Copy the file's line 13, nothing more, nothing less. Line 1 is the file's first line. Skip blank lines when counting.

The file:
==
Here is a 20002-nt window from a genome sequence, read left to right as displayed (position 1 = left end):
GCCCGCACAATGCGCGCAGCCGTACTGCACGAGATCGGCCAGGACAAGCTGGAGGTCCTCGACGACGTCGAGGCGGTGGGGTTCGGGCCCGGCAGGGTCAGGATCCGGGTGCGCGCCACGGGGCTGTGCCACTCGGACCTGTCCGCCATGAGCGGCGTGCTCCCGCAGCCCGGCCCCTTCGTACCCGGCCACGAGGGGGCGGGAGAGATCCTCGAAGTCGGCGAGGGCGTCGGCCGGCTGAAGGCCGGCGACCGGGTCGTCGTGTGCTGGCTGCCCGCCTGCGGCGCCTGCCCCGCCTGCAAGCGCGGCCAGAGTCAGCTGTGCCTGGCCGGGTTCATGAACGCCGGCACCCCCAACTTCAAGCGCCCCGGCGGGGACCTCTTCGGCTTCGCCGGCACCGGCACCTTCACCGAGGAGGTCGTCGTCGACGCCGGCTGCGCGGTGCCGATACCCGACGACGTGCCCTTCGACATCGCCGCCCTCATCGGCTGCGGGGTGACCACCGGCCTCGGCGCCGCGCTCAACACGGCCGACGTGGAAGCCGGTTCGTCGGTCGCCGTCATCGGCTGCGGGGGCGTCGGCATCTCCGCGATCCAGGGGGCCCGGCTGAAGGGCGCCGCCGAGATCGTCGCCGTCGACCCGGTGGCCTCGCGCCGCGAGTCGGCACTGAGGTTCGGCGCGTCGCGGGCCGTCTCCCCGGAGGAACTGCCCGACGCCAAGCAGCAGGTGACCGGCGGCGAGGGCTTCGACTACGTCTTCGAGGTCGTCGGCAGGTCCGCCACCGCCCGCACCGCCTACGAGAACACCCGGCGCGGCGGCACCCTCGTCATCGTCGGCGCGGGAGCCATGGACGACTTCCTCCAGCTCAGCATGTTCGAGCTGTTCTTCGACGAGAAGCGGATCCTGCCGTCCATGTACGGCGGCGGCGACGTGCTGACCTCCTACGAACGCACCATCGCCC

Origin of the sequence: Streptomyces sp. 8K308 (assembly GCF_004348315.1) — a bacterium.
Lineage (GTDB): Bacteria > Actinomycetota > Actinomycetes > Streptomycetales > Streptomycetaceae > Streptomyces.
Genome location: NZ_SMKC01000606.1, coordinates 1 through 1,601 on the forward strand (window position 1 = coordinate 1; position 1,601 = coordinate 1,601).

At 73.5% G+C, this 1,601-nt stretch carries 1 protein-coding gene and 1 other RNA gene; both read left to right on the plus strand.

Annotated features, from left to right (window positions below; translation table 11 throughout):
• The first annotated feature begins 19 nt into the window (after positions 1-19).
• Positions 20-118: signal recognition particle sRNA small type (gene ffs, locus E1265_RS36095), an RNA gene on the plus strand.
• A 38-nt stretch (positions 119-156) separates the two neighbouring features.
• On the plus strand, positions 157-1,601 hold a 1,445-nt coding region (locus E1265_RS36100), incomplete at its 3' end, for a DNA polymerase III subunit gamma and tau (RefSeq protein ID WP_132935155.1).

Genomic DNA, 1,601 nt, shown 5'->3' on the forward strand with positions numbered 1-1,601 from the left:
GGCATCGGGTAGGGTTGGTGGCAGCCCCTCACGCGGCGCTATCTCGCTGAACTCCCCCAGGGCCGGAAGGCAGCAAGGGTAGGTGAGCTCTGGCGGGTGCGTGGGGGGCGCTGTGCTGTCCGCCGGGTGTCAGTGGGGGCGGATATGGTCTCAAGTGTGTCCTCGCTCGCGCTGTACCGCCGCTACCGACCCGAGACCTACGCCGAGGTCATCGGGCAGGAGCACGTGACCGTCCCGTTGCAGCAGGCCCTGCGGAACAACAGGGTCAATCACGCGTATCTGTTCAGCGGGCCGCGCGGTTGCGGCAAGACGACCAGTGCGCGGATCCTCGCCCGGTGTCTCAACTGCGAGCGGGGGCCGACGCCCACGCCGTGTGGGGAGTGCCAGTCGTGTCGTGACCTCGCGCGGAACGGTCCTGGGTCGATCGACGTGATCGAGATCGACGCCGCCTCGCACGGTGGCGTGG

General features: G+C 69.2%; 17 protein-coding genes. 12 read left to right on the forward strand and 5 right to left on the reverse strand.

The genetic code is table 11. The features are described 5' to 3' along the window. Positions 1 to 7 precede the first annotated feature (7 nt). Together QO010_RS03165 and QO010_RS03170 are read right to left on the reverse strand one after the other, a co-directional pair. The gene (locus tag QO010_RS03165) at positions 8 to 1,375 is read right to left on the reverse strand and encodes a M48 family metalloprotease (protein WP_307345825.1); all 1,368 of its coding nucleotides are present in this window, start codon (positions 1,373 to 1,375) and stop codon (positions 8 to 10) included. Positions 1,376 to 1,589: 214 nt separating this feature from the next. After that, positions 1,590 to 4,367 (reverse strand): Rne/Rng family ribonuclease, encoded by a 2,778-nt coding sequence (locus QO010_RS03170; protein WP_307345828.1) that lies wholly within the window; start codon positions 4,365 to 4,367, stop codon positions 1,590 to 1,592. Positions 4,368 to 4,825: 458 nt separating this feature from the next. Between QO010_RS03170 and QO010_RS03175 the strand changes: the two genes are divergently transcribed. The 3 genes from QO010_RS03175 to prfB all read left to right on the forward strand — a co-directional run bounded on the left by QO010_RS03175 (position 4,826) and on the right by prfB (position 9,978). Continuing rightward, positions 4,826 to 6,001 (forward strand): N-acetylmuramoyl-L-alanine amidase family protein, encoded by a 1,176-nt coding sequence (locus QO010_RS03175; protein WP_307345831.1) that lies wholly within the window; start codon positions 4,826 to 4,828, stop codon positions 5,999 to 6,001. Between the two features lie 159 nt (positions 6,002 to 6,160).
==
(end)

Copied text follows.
GGCATCGGGTAGGGTTGGTGGCAGCCCCTCACGCGGCGCTATCTCGCTGAACTCCCCCAGGGCCGGAAGGCAGCAAGGGTAGGTGAGCTCTGGCGGGTGCGTGGGGGGCGCTGTGCTGTCCGCCGGGTGTCAGTGGGGGCGGATATGGTCTCAAGTGTGTCCTCGCTCGCGCTGTACCGCCGCTACCGACCCGAGACCTACGCCGAGGTCATCGGGCAGGAGCACGTGACCGTCCCGTTGCAGCAGGCCCTGCGGAACAACAGGGTCAATCACGCGTATCTGTTCAGCGGGCCGCGCGGTTGCGGCAAGACGACCAGTGCGCGGATCCTCGCCCGGTGTCTCAACTGCGAGCGGGGGCCGACGCCCACGCCGTGTGGGGAGTGCCAGTCGTGTCGTGACCTCGCGCGGAACGGTCCTGGGTCGATCGACGTGATCGAGATCGACGCCGCCTCGCACGGTGGCGTGG